Much of the pain may be due to pulled muscles, strained ligaments, damaged joints or small tears in the disks that act as cushions between the bones of the spine -- all causes that don’t show up well on X-rays but often can be seen on CT or conventional MRI scans. These physical causes often disappear after a few weeks, but many patients have chronic or recurring lower-back pain.

In the study, the lower-back pain patients were examined by CT scan to rule out mechanical causes of their pain. Then they, the fibromyalgia patients and the healthy control subjects had their brains scanned by fMRI for more than 10 minutes while a small, piston-controlled device applied precisely calibrated, rapidly pulsing pressure to the base of their left thumbnail. The pressures were varied over time, using painful and non-painful levels that had been set for each patient prior to the scan.

The study’s design gave two opportunities to compare patients and controls. The subjective comparison measured the pressure levels at which the pain rating given by back pain patients, fibromyalgia patients and control subjects was the same. The objective comparison looked at the rating that the three types of participants gave when the same level of pressure was applied.

The researchers found that it only took a mild pressure to produce self-reported feelings of pain in the lower-back pain and fibromyalgia patients, while the control subjects tolerated the same pressure with little pain.

"In both the back pain patients and the fibromyalgia patients, that same mild pressure also produced measurable brain responses in areas that process the sensation of pain," says Clauw. "But the same kind of brain responses weren’t seen in control subjects until the pressure on their thumb increased substantially."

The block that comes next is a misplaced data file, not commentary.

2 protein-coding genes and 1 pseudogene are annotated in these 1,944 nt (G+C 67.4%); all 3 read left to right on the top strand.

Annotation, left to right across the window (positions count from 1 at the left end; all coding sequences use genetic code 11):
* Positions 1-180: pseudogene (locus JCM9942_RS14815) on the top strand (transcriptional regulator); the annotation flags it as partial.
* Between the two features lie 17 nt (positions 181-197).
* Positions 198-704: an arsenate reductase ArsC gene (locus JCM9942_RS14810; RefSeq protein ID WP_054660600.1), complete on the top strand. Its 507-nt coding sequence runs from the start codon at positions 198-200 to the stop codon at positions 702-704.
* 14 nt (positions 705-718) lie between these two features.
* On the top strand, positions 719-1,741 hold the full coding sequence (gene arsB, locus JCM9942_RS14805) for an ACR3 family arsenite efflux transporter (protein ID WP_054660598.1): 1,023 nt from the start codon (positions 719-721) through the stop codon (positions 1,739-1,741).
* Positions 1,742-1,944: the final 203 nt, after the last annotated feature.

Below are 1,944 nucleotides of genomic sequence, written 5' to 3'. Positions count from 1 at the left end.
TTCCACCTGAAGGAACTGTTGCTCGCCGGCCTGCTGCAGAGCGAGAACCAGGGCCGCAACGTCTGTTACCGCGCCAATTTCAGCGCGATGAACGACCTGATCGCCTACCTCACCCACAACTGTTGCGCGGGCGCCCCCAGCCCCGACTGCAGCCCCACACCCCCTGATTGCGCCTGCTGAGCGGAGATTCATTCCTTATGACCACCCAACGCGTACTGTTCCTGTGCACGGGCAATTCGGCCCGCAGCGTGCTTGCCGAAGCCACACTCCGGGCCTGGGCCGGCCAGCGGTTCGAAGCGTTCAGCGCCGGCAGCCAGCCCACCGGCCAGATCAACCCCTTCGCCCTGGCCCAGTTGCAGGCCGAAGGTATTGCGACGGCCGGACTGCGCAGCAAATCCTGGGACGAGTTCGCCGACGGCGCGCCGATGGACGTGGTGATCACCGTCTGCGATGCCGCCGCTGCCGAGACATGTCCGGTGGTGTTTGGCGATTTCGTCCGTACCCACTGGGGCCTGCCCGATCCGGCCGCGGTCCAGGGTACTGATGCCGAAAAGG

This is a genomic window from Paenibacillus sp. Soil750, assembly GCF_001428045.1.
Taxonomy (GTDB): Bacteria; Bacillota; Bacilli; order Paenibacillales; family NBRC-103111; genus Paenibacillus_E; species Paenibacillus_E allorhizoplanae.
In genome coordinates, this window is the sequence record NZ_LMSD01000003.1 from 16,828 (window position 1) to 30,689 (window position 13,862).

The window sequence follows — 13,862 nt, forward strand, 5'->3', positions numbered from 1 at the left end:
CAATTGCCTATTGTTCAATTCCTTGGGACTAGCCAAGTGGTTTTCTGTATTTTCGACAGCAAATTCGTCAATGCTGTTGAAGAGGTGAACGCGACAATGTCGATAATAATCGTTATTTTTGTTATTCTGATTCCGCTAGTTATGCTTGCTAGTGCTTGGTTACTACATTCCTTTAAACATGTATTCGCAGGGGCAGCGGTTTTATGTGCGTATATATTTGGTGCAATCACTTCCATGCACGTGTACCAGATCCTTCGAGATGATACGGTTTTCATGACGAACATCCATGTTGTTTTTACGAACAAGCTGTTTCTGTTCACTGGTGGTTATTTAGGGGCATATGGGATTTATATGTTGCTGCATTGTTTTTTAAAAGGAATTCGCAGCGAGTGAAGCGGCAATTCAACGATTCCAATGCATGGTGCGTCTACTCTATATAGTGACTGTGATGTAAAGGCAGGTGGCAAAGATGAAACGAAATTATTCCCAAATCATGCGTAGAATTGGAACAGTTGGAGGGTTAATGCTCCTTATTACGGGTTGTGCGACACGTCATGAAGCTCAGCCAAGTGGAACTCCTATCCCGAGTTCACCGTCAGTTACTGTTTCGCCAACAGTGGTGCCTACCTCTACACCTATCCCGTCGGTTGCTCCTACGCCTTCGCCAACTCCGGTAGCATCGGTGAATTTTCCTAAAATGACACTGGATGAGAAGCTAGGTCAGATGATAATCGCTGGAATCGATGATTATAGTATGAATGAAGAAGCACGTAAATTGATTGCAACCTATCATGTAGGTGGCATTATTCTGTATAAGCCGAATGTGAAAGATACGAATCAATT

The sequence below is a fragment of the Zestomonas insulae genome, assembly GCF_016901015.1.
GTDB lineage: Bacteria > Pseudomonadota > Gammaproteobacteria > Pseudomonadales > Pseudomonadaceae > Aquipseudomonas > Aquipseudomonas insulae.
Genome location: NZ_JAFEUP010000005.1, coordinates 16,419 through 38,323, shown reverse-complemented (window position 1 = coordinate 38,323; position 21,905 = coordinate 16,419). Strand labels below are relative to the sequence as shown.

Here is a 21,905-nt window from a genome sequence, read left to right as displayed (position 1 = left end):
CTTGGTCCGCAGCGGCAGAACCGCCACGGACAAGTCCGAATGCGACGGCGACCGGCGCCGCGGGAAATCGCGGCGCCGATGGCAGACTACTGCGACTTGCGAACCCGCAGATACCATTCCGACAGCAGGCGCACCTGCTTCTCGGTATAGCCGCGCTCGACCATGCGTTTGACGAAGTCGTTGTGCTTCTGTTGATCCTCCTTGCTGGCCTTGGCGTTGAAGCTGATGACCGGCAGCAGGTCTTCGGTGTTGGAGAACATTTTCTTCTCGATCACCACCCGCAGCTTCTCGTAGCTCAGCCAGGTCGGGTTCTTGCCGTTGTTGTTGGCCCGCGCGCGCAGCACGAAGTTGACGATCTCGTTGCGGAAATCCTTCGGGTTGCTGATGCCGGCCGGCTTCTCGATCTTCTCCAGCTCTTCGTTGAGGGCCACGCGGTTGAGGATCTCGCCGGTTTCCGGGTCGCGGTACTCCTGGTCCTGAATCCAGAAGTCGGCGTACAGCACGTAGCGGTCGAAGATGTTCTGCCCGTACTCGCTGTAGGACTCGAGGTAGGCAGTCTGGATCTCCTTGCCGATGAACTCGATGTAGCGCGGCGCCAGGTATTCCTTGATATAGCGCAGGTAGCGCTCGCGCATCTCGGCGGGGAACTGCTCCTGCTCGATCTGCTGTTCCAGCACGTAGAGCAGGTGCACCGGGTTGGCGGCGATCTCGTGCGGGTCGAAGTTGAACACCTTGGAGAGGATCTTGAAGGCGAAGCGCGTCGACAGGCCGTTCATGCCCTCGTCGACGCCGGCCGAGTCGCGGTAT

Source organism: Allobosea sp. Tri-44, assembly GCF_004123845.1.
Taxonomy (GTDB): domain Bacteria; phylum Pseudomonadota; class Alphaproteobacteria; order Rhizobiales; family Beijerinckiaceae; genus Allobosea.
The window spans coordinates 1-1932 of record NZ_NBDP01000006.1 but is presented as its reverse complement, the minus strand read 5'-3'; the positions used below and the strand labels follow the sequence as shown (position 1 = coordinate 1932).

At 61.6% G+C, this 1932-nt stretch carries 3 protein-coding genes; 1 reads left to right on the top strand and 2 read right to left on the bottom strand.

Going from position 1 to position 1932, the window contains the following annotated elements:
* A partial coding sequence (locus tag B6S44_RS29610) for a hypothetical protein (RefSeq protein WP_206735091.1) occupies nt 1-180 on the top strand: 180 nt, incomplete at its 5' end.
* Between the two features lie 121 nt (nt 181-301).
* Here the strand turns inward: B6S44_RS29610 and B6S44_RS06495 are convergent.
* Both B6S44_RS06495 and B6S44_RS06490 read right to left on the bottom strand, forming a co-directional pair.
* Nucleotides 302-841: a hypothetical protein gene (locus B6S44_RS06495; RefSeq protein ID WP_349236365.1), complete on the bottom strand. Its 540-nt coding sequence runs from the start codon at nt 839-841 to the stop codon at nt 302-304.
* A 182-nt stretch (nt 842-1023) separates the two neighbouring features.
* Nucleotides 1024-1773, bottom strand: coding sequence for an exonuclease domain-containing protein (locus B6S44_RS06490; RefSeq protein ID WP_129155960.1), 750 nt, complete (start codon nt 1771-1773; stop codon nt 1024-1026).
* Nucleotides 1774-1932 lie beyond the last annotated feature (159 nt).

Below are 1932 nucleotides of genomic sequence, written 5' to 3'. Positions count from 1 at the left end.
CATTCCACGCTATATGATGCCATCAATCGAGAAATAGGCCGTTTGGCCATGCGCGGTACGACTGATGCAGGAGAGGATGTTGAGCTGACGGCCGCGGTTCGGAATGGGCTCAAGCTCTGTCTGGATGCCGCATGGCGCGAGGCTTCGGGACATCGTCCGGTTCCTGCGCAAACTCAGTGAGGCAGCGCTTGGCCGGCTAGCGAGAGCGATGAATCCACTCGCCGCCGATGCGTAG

Though brain activity increased in many of the same areas in both patients and control subjects, there were striking differences, too. All the subjects had increased activity in eight areas of their brains, but lower-back pain patients showed no increased activity in two areas that were active in both fibromyalgia patients and normal control subjects. Meanwhile, fibromyalgia patients showed increased activation in two other areas not active in back pain patients and healthy subjects.

This response suggests that lower-back pain patients have enhanced response to pain in some brain regions, and a diminished response in others, Clauw says.

The study was supported in part by the National Fibromyalgia Research Association, the U.S. Army and the NIH. In addition to Clauw and Gracely, the research team included Thorsten Giesecke and Masilo Grant of UMHS, Karen Munoz of NIH, Reshma Kumar of Georgetown, and Alf Nachemson of the University of Gotenberg, Sweden.

Kara Gavin | EurekAlert!
Further information:

More articles from Health and Medicine:

nachricht Inflammation Triggers Unsustainable Immune Response to Chronic Viral Infection
24.10.2016 | Universität Basel

nachricht Resolving the mystery of preeclampsia
21.10.2016 | Universitätsklinikum Magdeburg

All articles from Health and Medicine >>>

The most recent press releases about innovation >>>

Die letzten 5 Focus-News des innovations-reports im Überblick: